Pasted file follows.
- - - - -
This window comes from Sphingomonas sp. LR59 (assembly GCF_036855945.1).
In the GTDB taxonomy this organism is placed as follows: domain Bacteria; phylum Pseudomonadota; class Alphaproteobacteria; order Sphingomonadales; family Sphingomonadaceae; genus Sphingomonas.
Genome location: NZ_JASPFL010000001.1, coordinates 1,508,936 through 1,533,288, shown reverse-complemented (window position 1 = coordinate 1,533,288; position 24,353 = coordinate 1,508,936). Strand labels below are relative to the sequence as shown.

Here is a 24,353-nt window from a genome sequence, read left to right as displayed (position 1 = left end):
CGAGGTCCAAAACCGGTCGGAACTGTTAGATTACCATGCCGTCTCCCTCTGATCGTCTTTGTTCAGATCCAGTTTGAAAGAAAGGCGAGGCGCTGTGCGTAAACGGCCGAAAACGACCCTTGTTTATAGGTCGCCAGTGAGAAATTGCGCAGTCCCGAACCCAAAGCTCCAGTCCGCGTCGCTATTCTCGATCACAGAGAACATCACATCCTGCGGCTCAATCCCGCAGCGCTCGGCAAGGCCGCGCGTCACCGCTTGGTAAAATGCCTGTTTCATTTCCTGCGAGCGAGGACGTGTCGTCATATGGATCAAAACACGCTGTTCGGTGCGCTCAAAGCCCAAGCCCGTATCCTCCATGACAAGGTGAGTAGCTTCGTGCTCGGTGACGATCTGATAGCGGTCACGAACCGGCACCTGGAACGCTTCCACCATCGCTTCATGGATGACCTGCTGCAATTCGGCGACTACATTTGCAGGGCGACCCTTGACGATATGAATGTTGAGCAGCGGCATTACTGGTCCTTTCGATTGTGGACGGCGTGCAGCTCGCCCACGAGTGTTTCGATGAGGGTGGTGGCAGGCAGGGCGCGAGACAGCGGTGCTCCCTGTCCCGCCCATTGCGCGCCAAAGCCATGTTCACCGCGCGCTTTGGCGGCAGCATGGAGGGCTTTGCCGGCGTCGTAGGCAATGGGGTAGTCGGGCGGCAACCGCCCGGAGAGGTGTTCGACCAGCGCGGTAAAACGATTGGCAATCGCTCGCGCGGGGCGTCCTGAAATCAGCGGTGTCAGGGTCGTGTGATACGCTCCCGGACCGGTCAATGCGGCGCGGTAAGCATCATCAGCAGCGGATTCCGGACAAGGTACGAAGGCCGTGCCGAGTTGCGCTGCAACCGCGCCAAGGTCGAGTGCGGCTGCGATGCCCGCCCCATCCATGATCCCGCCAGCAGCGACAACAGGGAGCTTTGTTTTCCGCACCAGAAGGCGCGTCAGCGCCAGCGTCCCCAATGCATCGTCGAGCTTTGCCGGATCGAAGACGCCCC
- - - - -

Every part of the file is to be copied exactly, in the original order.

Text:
This window comes from Sphingomonas sp. LR59 (assembly GCF_036855945.1).
In the GTDB taxonomy this organism is placed as follows: domain Bacteria; phylum Pseudomonadota; class Alphaproteobacteria; order Sphingomonadales; family Sphingomonadaceae; genus Sphingomonas.
Genome location: NZ_JASPFL010000001.1, coordinates 1,508,936 through 1,533,288, shown reverse-complemented (window position 1 = coordinate 1,533,288; position 24,353 = coordinate 1,508,936). Strand labels below are relative to the sequence as shown.

Here is a 24,353-nt window from a genome sequence, read left to right as displayed (position 1 = left end):
CGAGGTCCAAAACCGGTCGGAACTGTTAGATTACCATGCCGTCTCCCTCTGATCGTCTTTGTTCAGATCCAGTTTGAAAGAAAGGCGAGGCGCTGTGCGTAAACGGCCGAAAACGACCCTTGTTTATAGGTCGCCAGTGAGAAATTGCGCAGTCCCGAACCCAAAGCTCCAGTCCGCGTCGCTATTCTCGATCACAGAGAACATCACATCCTGCGGCTCAATCCCGCAGCGCTCGGCAAGGCCGCGCGTCACCGCTTGGTAAAATGCCTGTTTCATTTCCTGCGAGCGAGGACGTGTCGTCATATGGATCAAAACACGCTGTTCGGTGCGCTCAAAGCCCAAGCCCGTATCCTCCATGACAAGGTGAGTAGCTTCGTGCTCGGTGACGATCTGATAGCGGTCACGAACCGGCACCTGGAACGCTTCCACCATCGCTTCATGGATGACCTGCTGCAATTCGGCGACTACATTTGCAGGGCGACCCTTGACGATATGAATGTTGAGCAGCGGCATTACTGGTCCTTTCGATTGTGGACGGCGTGCAGCTCGCCCACGAGTGTTTCGATGAGGGTGGTGGCAGGCAGGGCGCGAGACAGCGGTGCTCCCTGTCCCGCCCATTGCGCGCCAAAGCCATGTTCACCGCGCGCTTTGGCGGCAGCATGGAGGGCTTTGCCGGCGTCGTAGGCAATGGGGTAGTCGGGCGGCAACCGCCCGGAGAGGTGTTCGACCAGCGCGGTAAAACGATTGGCAATCGCTCGCGCGGGGCGTCCTGAAATCAGCGGTGTCAGGGTCGTGTGATACGCTCCCGGACCGGTCAATGCGGCGCGGTAAGCATCATCAGCAGCGGATTCCGGACAAGGTACGAAGGCCGTGCCGAGTTGCGCTGCAACCGCGCCAAGGTCGAGTGCGGCTGCGATGCCCGCCCCATCCATGATCCCGCCAGCAGCGACAACAGGGAGCTTTGTTTTCCGCACCAGAAGGCGCGTCAGCGCCAGCGTCCCCAATGCATCGTCGAGCTTTGCCGGATCGAAGACGCCCC